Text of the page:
Validation of the IL-6-based algorithm to predict 30-day oxygen requirement

We tested the IL-6 based algorithm to predict 30-day oxygen requirement solely on the Lausanne validation cohort and had a sensitivity of 85%, specificity of 45%, PLR of 1.53 and NLR of 0.34. This performance was lower than in the derivation cohort (sensitivity 98%, specificity 50%, PLR 1.96 and NLR 0.04) but demonstrated acceptable reproducibility. Indeed, an 85% sensitivity in predicting low-severity events like oxygen requirement is considered acceptable.

Classification and regression tree analysis in the multicenter validation cohort

We performed a new CRT analysis in the multicenter validation cohort (Fig. 3), which resulted in a very similar visual decision-making tree compared with the one of the derivation cohort. It included first respiratory rate and then sTREM-1. Its prognostic performance was similar to the previous CRT model (sensitivity 96%, specificity 47%, PLR 1.81 and NLR 0.09). Similar to the previous decision tree (from the derivation cohort), sTREM-1 enabled the detection of patients with a lower respiratory rate (between the identified cut-off) who were at an elevated risk of intubation or mortality.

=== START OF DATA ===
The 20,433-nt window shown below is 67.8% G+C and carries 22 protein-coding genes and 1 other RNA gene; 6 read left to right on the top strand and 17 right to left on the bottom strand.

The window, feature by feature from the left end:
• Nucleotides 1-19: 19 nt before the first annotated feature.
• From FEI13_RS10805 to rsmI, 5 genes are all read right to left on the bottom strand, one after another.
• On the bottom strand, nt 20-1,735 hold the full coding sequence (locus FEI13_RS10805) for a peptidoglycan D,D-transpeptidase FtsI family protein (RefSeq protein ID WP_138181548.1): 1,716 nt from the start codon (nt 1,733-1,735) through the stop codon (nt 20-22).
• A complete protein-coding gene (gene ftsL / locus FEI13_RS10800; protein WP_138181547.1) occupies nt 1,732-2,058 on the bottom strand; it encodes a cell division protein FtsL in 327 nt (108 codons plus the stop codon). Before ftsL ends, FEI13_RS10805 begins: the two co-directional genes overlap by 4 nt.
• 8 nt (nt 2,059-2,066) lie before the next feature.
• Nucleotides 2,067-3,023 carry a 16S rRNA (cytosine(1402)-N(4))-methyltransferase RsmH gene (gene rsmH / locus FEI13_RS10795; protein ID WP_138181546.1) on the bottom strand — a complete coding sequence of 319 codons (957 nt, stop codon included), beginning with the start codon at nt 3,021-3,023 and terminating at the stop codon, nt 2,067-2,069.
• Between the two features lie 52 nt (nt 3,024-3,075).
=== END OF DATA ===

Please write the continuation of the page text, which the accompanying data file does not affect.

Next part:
Fig. 3
figure 3

Classification and regression tree analysis (CRT) algorithm to predict 30-day intubation/mortality in patients of the multicenter validation cohort. CRT analysis including all biomarkers and vital signs identified the model including a combination of respiratory rate and sTREM-1. The cost of misclassifying a patient who was intubated or died was designated as 10 times the cost of misclassifying a patient who survived without intubation. Cut-off points selected by the CRT analysis are shown between the parent and child nodes. The outcome prediction of the model is indicated below each terminal node

Lack of PASC prediction

Neither IL-6 (area under the receiver-operating characteristic curve (AUROC) 0.562; 95%CI 0.402–0.721) nor sTREM-1 (AUROC 0.499; 95%CI 0.33–0.668) was able to accurately identify patients with PASC (evaluated 12 to 18 months after confirmed SARS-CoV-2).

Discussion

In this multicenter prospective cohort study of SARS-CoV-2 infected patients, we validated our algorithm based on the respiratory rate and sTREM-1 using newly acquired independent data to predict 30-day intubation and mortality. We also validated the IL-6 algorithm to predict 30-day oxygen requirement using single center data (Lausanne) [5]. However, neither of the tested biomarkers was predictive of development of PASC.